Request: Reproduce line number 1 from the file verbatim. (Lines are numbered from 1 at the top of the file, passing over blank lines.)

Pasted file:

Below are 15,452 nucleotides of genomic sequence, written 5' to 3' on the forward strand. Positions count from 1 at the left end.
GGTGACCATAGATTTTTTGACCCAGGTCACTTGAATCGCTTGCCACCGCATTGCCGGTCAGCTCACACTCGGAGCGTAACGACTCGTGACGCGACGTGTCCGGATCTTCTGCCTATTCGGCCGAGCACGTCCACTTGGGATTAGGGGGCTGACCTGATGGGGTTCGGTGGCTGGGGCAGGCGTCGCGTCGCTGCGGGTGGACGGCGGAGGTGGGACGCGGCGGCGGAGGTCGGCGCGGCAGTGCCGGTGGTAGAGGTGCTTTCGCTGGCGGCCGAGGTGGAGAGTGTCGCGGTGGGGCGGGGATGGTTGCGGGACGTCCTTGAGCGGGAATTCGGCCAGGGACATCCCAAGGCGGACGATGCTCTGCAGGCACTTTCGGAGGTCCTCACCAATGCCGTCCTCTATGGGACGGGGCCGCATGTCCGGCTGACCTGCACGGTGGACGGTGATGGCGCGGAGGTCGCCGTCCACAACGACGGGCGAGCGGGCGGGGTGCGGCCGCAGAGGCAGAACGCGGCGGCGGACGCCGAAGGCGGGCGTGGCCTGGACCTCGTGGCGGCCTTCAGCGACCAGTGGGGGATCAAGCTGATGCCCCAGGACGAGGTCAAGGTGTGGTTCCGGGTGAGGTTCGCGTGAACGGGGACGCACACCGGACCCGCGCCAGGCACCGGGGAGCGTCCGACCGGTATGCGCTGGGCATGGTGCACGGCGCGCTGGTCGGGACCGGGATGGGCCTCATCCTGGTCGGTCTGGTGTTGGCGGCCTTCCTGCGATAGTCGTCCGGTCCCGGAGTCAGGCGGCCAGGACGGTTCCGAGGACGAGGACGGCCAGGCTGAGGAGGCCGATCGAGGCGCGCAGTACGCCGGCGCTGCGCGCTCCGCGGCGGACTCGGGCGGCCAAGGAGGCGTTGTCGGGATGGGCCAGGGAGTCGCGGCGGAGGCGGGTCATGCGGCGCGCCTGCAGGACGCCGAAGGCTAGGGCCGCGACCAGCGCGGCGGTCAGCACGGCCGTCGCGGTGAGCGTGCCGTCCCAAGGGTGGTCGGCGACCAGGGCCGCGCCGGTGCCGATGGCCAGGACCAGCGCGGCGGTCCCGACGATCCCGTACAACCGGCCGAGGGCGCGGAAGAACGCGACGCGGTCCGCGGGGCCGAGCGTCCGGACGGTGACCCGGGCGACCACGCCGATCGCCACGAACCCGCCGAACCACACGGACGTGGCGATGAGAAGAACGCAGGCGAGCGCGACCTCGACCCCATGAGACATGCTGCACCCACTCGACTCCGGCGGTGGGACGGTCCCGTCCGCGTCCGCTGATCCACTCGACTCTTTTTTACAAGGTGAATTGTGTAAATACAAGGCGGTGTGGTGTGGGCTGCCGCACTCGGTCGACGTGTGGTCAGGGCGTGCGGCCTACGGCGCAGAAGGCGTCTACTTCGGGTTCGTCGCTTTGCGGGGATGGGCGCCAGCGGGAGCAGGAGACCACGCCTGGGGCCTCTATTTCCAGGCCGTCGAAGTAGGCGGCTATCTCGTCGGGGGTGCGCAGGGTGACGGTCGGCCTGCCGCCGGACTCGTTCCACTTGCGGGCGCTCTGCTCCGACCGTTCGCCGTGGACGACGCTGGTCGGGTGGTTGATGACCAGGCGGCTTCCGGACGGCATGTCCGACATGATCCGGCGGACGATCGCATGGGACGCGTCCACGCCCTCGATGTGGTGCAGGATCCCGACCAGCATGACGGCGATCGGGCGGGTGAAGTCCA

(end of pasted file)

Below are 15,452 nucleotides of genomic sequence, written 5' to 3' on the forward strand. Positions count from 1 at the left end.